The father of 24-year-old Mohammad Jabbareen, shot in the chest with a dumdum-type bullet, solemnly accepts the 20,000-shekel gratuity the delegation has brought to perpetuate his legacy. He is "not sad at all, and all praise is to God" that his son became Umm al-Fahm's first martyr. Around 80,000 people poured into town for the funeral, Israel's largest ever. Martyrdom is a source of pride, not grief or anger.
Things are little different at the home of Ahmed Ibrahim Siyam. His father greets the party as though they were attending his son's wedding, not his wake. In the days before he took a bullet in the forehead, Ahmed, 19, had enrolled at university for a degree in management. But worldly aspirations are no match for religious goals. "Ahmed wanted to study, but he achieved the greatest goal. Martyrdom is more valuable than anything. His death was a gift, a very small gift. If two million die, we are prepared to give more. This is the value of Al-Aqsa."
While the concept of martyrdom is ingrained into the Muslim psyche, its popularisation and expression at the public level inside Israel is a new phenomenon. It is just one sign of a marching Islamisation of Arab society. At the political level, it is illustrated by the electoral success of the Islamic Movement in six Arab towns. In Nazareth, Islamists hold half of all the seats - not a mean achievement in a town where 40 per cent of residents are Christian.
"In Israel, local politics is as much about identity as it is about who's going to do the day-to-day things like remove the rubbish, keep the roads moving and improve the sewage systems," explains Professor Mohammad Abu Sway, a politics lecturer at Birzeit, an Arab university outside Ramallah on the West Bank. "The Islamists like Ra'id provide people with a sense of identity. And, as administrators, they also deliver. Ra'id himself is a decent person, humble, with no signs of extravagant behaviour and very honest. You can see sincerity in him. He has a track record of being faithful to his principles, and that's why he wins. And he delivers the basic services."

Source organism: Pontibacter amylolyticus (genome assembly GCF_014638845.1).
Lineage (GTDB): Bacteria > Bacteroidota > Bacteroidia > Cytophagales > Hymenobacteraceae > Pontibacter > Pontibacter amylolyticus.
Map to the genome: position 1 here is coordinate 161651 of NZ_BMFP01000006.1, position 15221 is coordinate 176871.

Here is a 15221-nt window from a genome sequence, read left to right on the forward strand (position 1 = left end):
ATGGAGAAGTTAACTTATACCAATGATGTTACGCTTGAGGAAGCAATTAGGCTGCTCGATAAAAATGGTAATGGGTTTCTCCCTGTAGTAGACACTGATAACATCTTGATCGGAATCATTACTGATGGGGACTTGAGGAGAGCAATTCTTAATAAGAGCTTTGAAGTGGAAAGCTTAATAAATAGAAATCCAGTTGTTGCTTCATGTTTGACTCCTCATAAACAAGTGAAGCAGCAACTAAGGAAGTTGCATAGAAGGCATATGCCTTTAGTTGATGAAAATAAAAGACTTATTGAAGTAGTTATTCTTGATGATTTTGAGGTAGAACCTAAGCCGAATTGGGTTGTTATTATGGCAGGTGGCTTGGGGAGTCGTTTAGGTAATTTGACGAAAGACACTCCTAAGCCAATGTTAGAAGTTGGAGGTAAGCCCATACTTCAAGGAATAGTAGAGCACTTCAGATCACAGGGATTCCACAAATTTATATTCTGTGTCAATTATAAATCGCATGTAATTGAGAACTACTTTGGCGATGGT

On the ground, there are other indicators. In Umm al-Fahm, an almost exclusively Muslim town, it is uncommon to find girls without headscarves. The town produces the Islamist Voice of Truth and Freedom newspaper, considered so dangerous that it is periodically banned in Israel and Palestinian Authority-controlled areas. Mosques, frequented by the young, proliferate.
Abu Sway believes the Israeli Palestinians' self-discovery is their attempt to recover from years of repression, especially the humiliating Arab defeats of 1948 and 1967. Faith is their main weapon. "The Palestinians lost touch with Islam for a while. This is probably typical. A nation that falls under occupation loses its internal defence system, and its people become ready to adopt a new identity. And they did. They became Israeli. Their use of Hebrew was just one thing that indicated a lack of identity and a loss of self-respect."
Ironically, according to Abu Sway, the revival has been assisted by Israel's occupation of the West Bank. "Up until 1967, Palestinians inside Israel had been living in isolation because they were not permitted to travel to the Arab countries. Students of religion would therefore come to the West Bank, mainly Hebron. At the very beginning, some of these students formed military cells. Realising that force would not bring about the desired change, they began working at the grass-roots level, educating people about Islam."